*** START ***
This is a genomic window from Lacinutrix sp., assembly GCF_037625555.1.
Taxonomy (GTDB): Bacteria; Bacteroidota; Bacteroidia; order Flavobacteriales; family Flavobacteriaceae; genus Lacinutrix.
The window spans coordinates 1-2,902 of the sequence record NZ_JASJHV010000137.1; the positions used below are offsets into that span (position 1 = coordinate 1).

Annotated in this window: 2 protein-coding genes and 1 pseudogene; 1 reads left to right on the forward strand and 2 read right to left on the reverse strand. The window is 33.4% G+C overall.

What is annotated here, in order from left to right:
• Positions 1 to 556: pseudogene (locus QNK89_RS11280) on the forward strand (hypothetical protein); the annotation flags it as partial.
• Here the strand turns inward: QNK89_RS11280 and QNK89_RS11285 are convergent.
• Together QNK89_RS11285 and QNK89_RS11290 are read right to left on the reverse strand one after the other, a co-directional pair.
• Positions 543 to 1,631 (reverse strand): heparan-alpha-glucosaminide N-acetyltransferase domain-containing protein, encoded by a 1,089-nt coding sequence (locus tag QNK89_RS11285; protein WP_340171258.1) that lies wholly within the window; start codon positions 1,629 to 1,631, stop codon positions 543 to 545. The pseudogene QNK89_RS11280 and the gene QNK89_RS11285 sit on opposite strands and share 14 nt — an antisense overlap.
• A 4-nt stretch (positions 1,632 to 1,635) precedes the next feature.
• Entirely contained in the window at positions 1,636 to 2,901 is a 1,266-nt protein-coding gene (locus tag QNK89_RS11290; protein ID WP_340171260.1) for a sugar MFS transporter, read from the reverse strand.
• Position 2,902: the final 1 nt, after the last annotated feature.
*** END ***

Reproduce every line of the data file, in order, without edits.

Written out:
This is a genomic window from Lacinutrix sp., assembly GCF_037625555.1.
Taxonomy (GTDB): Bacteria; Bacteroidota; Bacteroidia; order Flavobacteriales; family Flavobacteriaceae; genus Lacinutrix.
The window spans coordinates 1-2,902 of the sequence record NZ_JASJHV010000137.1; the positions used below are offsets into that span (position 1 = coordinate 1).

Annotated in this window: 2 protein-coding genes and 1 pseudogene; 1 reads left to right on the forward strand and 2 read right to left on the reverse strand. The window is 33.4% G+C overall.

What is annotated here, in order from left to right:
• Positions 1 to 556: pseudogene (locus QNK89_RS11280) on the forward strand (hypothetical protein); the annotation flags it as partial.
• Here the strand turns inward: QNK89_RS11280 and QNK89_RS11285 are convergent.
• Together QNK89_RS11285 and QNK89_RS11290 are read right to left on the reverse strand one after the other, a co-directional pair.
• Positions 543 to 1,631 (reverse strand): heparan-alpha-glucosaminide N-acetyltransferase domain-containing protein, encoded by a 1,089-nt coding sequence (locus tag QNK89_RS11285; protein WP_340171258.1) that lies wholly within the window; start codon positions 1,629 to 1,631, stop codon positions 543 to 545. The pseudogene QNK89_RS11280 and the gene QNK89_RS11285 sit on opposite strands and share 14 nt — an antisense overlap.
• A 4-nt stretch (positions 1,632 to 1,635) precedes the next feature.
• Entirely contained in the window at positions 1,636 to 2,901 is a 1,266-nt protein-coding gene (locus tag QNK89_RS11290; protein ID WP_340171260.1) for a sugar MFS transporter, read from the reverse strand.
• Position 2,902: the final 1 nt, after the last annotated feature.